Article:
A bomb killed a U.S. service member on Monday in southern Afghanistan, NATO said.
The American death toll has risen as fighting escalates with an influx of 37,000 additional U.S. and NATO forces being sent to Afghanistan as part of President Barack Obama’s war strategy.
At least 29 U.S. troops died in January, more than double the 14 deaths recorded in the same month last year. That made it the deadliest month since November, when 30 died.
The statement announcing Monday’s attack gave no further details, but fierce fighting has taken place in the south, which is expected to be a major focus of the troop surge.
NATO and Afghan forces also killed seven militants in a gun-battle on Sunday in the south of the country, according to the Afghan army.
The troops were on patrol in Helmand province when they came under attack and returned fire, said Gen. Sher Mohammad Zazi, the army commander for southern Afghanistan. He said no government or international troops were wounded, and the bodies of seven militants were recovered after the battle. NATO forces did not immediately comment on the incident.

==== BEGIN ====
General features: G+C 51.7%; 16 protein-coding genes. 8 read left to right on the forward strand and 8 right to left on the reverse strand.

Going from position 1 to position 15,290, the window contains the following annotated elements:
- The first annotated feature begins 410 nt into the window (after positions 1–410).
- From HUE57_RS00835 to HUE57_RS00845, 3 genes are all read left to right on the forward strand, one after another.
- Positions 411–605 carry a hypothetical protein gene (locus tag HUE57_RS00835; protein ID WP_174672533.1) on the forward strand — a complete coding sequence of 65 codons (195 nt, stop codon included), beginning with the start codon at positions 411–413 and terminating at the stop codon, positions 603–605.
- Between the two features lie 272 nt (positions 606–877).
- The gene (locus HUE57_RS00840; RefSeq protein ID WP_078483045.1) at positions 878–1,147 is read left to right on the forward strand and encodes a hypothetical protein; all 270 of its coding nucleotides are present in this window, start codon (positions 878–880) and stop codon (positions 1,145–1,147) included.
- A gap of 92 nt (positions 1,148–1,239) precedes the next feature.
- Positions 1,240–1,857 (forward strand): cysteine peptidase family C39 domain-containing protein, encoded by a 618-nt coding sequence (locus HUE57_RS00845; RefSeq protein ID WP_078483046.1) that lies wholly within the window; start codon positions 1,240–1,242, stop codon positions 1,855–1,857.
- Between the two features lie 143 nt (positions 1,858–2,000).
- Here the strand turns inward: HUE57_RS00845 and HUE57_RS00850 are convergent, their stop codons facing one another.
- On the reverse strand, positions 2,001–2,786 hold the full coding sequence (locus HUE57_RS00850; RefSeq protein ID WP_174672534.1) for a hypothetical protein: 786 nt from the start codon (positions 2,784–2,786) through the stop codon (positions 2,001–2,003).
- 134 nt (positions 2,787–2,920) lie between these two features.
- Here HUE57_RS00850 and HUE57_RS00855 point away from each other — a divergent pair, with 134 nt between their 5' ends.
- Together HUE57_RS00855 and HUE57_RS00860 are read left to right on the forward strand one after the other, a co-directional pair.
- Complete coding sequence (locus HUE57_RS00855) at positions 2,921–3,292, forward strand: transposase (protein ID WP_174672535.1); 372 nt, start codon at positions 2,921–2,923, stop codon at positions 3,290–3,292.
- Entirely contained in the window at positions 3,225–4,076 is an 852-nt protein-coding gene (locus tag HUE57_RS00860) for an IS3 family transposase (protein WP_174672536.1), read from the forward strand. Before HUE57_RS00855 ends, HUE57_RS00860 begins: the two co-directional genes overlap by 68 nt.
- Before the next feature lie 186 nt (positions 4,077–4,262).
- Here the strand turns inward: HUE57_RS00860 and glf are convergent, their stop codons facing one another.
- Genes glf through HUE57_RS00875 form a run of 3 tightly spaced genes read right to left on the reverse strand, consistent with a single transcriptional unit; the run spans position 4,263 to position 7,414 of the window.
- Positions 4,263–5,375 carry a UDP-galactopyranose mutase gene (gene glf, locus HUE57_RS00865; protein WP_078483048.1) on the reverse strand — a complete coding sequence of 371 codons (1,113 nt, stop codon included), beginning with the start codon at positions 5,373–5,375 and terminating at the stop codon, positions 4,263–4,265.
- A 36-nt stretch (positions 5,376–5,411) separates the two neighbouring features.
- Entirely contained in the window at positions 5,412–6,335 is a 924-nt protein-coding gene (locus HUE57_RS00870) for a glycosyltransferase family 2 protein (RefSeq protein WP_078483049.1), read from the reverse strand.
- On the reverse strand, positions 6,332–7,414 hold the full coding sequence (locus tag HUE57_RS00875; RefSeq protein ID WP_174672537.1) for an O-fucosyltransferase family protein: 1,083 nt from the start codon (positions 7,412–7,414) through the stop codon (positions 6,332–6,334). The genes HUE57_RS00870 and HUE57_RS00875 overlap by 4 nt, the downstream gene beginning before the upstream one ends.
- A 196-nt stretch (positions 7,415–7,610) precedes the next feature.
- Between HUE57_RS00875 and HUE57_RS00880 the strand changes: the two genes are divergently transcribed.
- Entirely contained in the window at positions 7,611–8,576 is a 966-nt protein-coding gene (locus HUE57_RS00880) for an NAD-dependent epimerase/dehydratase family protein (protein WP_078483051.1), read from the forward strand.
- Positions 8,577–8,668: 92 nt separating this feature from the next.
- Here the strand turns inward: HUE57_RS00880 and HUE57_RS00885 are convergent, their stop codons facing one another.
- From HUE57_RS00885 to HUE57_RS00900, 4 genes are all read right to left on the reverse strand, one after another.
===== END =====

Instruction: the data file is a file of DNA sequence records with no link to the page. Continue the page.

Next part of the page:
Meanwhile, two would-be suicide bombers targeted a police station on Monday in southern Zabul province, but were driven back before they could set off their explosives.
Officers opened fire on the two attackers as they approached the police headquarters in Qalat city, killing one, said deputy provincial police chief Ghulam Jalanai Farahi. One officer was wounded in the firefight.
The second attacker escaped during the fighting and security forces were searching for him, Mr. Farahi said.